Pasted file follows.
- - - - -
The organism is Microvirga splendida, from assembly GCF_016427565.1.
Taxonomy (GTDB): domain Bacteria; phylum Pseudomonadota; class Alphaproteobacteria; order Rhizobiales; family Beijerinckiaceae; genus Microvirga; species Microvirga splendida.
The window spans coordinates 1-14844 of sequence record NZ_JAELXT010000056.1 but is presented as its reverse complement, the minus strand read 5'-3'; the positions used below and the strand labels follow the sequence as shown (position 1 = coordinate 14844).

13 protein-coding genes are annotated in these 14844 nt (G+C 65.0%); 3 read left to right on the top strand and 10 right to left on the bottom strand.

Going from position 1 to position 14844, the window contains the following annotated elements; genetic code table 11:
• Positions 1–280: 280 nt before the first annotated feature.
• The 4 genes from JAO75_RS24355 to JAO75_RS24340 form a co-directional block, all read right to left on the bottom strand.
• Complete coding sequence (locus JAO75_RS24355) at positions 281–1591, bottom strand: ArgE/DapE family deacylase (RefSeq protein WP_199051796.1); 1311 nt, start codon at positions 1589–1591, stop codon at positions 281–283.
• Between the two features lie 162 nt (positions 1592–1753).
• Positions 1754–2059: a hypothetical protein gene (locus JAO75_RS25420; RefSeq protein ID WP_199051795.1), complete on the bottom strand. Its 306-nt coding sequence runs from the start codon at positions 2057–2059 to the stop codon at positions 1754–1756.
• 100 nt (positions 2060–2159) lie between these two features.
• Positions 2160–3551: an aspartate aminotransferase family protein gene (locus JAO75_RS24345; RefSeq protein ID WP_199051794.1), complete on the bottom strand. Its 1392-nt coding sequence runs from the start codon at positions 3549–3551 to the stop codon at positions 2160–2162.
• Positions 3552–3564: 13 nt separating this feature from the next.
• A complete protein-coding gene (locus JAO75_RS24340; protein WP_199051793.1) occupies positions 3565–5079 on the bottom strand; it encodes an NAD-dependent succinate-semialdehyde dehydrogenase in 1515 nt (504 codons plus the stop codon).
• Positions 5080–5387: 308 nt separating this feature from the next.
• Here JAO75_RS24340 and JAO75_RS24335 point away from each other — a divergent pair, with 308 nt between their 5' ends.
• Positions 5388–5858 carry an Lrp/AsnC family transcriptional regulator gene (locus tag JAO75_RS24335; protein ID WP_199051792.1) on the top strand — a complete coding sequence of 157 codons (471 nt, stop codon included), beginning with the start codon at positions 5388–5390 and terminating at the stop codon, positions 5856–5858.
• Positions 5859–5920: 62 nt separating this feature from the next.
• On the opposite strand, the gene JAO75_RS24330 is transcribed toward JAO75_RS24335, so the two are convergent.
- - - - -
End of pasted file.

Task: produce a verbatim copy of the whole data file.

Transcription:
The organism is Microvirga splendida, from assembly GCF_016427565.1.
Taxonomy (GTDB): domain Bacteria; phylum Pseudomonadota; class Alphaproteobacteria; order Rhizobiales; family Beijerinckiaceae; genus Microvirga; species Microvirga splendida.
The window spans coordinates 1-14844 of sequence record NZ_JAELXT010000056.1 but is presented as its reverse complement, the minus strand read 5'-3'; the positions used below and the strand labels follow the sequence as shown (position 1 = coordinate 14844).

13 protein-coding genes are annotated in these 14844 nt (G+C 65.0%); 3 read left to right on the top strand and 10 right to left on the bottom strand.

Going from position 1 to position 14844, the window contains the following annotated elements; genetic code table 11:
• Positions 1–280: 280 nt before the first annotated feature.
• The 4 genes from JAO75_RS24355 to JAO75_RS24340 form a co-directional block, all read right to left on the bottom strand.
• Complete coding sequence (locus JAO75_RS24355) at positions 281–1591, bottom strand: ArgE/DapE family deacylase (RefSeq protein WP_199051796.1); 1311 nt, start codon at positions 1589–1591, stop codon at positions 281–283.
• Between the two features lie 162 nt (positions 1592–1753).
• Positions 1754–2059: a hypothetical protein gene (locus JAO75_RS25420; RefSeq protein ID WP_199051795.1), complete on the bottom strand. Its 306-nt coding sequence runs from the start codon at positions 2057–2059 to the stop codon at positions 1754–1756.
• 100 nt (positions 2060–2159) lie between these two features.
• Positions 2160–3551: an aspartate aminotransferase family protein gene (locus JAO75_RS24345; RefSeq protein ID WP_199051794.1), complete on the bottom strand. Its 1392-nt coding sequence runs from the start codon at positions 3549–3551 to the stop codon at positions 2160–2162.
• Positions 3552–3564: 13 nt separating this feature from the next.
• A complete protein-coding gene (locus JAO75_RS24340; protein WP_199051793.1) occupies positions 3565–5079 on the bottom strand; it encodes an NAD-dependent succinate-semialdehyde dehydrogenase in 1515 nt (504 codons plus the stop codon).
• Positions 5080–5387: 308 nt separating this feature from the next.
• Here JAO75_RS24340 and JAO75_RS24335 point away from each other — a divergent pair, with 308 nt between their 5' ends.
• Positions 5388–5858 carry an Lrp/AsnC family transcriptional regulator gene (locus tag JAO75_RS24335; protein ID WP_199051792.1) on the top strand — a complete coding sequence of 157 codons (471 nt, stop codon included), beginning with the start codon at positions 5388–5390 and terminating at the stop codon, positions 5856–5858.
• Positions 5859–5920: 62 nt separating this feature from the next.
• On the opposite strand, the gene JAO75_RS24330 is transcribed toward JAO75_RS24335, so the two are convergent.